This is a guest post from Kip' Chelashaw

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  1. What an encouraging article. Thankyou! :)

  2. Thank-you for this. This was so refreshing to read, and an excellent reminder that Scripture does indeed address all issues of life, but sometimes we just have to 'dig a little deeper' to find the answers for some things. For example, it might not say in the Bible that a certain book is wrong to read or a particular movie is wrong to watch, but we can compare it against Phil 4:8, 'whatsoever things are true, honest, just, pure, lovely, of good report' and if they don't match up with this, then we know that God woud not want us to have anything to do with it.

    Thanks again!

  3. Kip'

    That was a great article! We as Christians SHOULD glorify God. Even down to our eating and drinking! We shouldn't however lose fellowship with other Christians for over small issues. For example Alcohol. We shouldn't impose our views on others to do things that we think is 'OK!' For we might cause others to sin. Which in itself is a sin.

    Anyway back to the Article. You said " is it right for a man to have long hair?" I would point to Corinthians 11:14 The Word of God says:
    "Does not nature itself teach you that if a man wears long hair it is a disgrace to him, (15) but if a women has long hair it is her glory?''
    Kip' this must mean that it's shameful for a man to have have long hair. But for a woman it is her glory. Or in Proverbs it says 'Crown in glory'. We must therefor conclude that man shouldn't have long hair. It goes against nature!
    Today in our Culture it is now OK for men to have long hair. This is wrong. Women today are choosing to be more Masculine and Men to be Effeminate! This is wrong. Women are under the Husband or Father. That is a Biblical principle. Is not therefore man having long hair more effeminate. And putting on something that is reserved for women only!! Man should be Masculine!! So Guys,(who are reading this,including me) BE MEN! And to the Girls(who are also reading this) BE WOMEN! its simple really. But we choose to rebel against Nature and Ultimately God! This is wrong and must therefore stop.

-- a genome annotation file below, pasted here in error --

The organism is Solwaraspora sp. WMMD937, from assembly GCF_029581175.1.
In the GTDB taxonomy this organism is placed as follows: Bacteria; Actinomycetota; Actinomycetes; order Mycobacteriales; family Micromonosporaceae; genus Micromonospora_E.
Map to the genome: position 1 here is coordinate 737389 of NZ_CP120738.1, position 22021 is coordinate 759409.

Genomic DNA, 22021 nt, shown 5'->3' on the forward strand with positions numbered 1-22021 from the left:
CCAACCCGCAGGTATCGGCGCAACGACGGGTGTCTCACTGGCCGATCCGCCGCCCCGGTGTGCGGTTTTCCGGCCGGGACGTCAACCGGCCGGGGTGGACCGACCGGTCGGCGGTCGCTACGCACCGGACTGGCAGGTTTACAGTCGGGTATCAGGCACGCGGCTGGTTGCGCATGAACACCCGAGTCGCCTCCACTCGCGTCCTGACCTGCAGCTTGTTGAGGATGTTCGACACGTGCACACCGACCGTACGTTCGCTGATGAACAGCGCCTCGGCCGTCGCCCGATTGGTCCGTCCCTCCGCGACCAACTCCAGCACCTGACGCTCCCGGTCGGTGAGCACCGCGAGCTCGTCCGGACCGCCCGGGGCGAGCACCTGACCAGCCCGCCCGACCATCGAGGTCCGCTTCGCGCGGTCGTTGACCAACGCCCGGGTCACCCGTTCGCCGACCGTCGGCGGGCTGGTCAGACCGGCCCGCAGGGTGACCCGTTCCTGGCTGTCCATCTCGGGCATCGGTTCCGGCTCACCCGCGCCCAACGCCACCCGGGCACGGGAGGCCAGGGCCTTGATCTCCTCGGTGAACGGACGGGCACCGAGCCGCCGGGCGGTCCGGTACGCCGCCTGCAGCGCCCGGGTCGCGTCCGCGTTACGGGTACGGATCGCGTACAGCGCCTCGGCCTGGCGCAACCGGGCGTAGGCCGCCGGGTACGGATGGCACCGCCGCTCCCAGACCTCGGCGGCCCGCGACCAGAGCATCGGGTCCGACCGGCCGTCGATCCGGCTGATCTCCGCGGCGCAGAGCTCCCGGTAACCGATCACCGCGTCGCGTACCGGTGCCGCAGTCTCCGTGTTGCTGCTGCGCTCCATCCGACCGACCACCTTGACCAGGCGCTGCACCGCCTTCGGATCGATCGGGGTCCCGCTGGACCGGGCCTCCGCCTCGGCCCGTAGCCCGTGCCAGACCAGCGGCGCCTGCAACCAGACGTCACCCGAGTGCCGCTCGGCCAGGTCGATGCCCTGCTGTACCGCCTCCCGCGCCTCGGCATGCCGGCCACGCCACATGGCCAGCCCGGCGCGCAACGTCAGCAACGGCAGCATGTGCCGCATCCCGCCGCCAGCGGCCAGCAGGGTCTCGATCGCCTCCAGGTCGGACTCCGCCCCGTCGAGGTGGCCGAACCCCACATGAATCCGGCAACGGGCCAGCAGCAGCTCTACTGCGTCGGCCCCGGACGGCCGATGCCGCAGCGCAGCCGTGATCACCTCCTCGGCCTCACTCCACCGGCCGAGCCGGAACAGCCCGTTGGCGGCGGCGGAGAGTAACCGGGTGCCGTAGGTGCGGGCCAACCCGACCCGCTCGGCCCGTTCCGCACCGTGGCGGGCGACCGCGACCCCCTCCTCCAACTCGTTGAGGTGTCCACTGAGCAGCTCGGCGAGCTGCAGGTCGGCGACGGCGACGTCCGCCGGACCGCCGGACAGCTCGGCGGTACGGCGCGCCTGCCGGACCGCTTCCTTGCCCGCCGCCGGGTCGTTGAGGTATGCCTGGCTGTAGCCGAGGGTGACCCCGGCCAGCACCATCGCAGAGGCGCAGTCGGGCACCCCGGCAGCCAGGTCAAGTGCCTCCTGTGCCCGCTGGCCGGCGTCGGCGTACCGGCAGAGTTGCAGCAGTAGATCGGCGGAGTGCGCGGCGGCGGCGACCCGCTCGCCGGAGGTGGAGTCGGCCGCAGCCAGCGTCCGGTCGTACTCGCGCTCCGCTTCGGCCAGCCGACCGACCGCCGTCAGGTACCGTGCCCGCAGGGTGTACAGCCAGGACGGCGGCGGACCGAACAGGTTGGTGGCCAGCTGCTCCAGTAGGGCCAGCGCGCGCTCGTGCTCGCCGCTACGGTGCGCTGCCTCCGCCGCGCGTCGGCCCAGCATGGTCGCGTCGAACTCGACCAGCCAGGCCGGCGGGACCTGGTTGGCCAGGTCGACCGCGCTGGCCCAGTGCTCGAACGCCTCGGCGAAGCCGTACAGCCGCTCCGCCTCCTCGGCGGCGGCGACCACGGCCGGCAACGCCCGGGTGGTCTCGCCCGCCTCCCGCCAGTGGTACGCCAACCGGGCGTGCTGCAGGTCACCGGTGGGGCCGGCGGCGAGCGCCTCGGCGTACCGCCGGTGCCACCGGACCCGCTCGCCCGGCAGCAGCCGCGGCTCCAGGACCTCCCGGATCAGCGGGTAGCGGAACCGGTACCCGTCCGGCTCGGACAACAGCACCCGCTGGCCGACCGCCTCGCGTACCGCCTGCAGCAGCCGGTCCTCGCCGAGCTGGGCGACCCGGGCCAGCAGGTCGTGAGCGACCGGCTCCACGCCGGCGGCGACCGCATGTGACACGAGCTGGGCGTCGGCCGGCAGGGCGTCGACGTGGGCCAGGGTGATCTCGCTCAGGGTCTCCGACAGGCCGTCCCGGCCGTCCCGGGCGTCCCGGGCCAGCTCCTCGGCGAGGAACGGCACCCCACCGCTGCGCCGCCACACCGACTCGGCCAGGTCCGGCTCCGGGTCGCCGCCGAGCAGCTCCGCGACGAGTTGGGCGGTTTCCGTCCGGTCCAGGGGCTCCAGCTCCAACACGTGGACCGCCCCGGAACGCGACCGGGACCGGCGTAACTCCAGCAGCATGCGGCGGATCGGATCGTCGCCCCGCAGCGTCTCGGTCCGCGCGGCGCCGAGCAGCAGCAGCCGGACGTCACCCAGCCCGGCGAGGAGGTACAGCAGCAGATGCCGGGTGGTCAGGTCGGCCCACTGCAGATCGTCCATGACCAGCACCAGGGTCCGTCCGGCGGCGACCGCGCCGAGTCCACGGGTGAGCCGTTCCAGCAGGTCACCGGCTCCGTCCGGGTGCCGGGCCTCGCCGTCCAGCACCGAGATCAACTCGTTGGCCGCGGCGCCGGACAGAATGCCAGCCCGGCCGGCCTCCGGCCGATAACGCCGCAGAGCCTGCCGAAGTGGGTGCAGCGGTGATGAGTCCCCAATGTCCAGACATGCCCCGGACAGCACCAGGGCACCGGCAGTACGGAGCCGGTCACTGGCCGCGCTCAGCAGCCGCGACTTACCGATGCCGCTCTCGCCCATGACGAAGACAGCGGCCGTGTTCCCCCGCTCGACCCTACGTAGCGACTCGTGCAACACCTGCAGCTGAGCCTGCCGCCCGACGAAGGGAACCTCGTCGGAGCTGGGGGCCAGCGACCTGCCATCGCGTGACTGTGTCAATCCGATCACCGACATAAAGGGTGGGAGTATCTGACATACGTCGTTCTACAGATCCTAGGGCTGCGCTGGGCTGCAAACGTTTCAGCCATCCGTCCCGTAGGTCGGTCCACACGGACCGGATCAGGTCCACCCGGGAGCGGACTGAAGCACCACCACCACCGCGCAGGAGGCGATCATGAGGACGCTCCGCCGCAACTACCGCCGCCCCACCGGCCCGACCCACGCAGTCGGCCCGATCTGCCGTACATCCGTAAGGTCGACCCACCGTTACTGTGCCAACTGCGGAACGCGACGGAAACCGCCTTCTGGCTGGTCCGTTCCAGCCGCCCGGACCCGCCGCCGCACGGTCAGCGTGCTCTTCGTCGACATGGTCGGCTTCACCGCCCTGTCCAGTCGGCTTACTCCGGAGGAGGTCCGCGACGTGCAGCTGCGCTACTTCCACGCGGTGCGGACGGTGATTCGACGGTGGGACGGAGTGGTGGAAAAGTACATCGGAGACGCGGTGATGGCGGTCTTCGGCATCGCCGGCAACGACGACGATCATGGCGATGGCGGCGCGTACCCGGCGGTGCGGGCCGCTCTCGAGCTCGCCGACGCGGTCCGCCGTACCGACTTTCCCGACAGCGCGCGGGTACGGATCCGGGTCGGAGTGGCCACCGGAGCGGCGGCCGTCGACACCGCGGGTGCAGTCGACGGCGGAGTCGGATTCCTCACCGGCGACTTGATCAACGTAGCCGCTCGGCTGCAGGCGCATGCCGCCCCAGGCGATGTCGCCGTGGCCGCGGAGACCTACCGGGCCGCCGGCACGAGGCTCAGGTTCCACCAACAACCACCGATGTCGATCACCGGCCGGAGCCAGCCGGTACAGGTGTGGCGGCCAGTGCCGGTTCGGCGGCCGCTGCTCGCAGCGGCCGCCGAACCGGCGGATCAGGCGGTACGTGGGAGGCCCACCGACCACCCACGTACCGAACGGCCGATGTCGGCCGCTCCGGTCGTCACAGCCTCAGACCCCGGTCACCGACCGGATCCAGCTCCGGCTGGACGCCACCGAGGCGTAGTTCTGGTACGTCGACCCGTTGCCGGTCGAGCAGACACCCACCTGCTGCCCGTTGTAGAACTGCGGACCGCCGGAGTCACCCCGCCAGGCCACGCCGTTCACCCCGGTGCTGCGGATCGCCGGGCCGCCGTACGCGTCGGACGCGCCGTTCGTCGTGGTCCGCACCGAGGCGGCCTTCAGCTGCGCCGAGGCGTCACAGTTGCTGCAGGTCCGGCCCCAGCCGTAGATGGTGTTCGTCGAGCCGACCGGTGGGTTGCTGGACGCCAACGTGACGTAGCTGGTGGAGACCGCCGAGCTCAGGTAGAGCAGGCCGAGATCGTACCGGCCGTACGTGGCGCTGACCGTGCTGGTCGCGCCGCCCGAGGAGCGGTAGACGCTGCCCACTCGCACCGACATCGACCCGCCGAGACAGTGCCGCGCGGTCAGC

Kip' is this not proof that Men should NOT have long hair? Please correct me if I am wrong or Explain what you meant.

    Thanks again.


  4. Good post Kip.

    Jonah, some would argue that it was a purely cultural thing, or too subjective. You hit the nail on the head with what you were suggesting about how we should endeavour to preserve a distinction between the sexes.

  5. Jonah,

    Thank you for your kind words (and thanks too to Lizzy, Rebekah and James for your encouraging words.

    I want to make a few comments about your point that we should not loose fellowship with other Christians over small matters before answering the point about long hair. I completely agree with you that we should not loose fellowship with other believers over small matters. This is basically following biblical teaching e.g. Romans 14. Nevertheless I want to encourage you and other readers of this blog, to regularly and diligently spend time thinking of how Scripture informs every area of life and beyond that to pray that once we are clear on what God expects to then pray to Him to help us be obedient and that His Spirit would direct us to know when it is best and wisest to speak up about an issue.

    Thus on the issue of alcohol, I am convinced that Scripture is happy for us to drink alcohol. Nevertheless, when I go home to Kenya for holidays where drinking alcohol is considered a sin, I am very very careful not to touch any drink. If however I was going to back home to live there and opportunities arose with a good friend or family to chat seriously about this issue then I would consider exploring it and asking them to reconsider their views in light of the bible.

    As to your comments about long hair (a no no for men and a yes yes for girls/ladies), I am in general agreement although even here we need to be careful about dogamatic statements that fail to take note of the "contrary" examples in Scripture e.g. Samson.

    I think there are cases where God has encouraged men to have long hair in demonstration of their commitment to Him (not off course why many men today have long hair) but that the general principle is that men should have short and well-kept hair whilst women should have long and unbraided(?) hair.

    One final comment, whenever we are grappling with issues such as these please please please, let us never loose perspective of the important things. The bible indicates that some things are far more important than others (see e.g. 1 Corinthians 15:1-3) so let us always have our hearts and minds dominated by the fundamental of the Faith, whilst also making every effort to take every deed, thought and word captive and obedient to our elder brother and great high priest, the Lord Jesus Christ (2 Corinthians 10:3-5)

    Kip' Chelashaw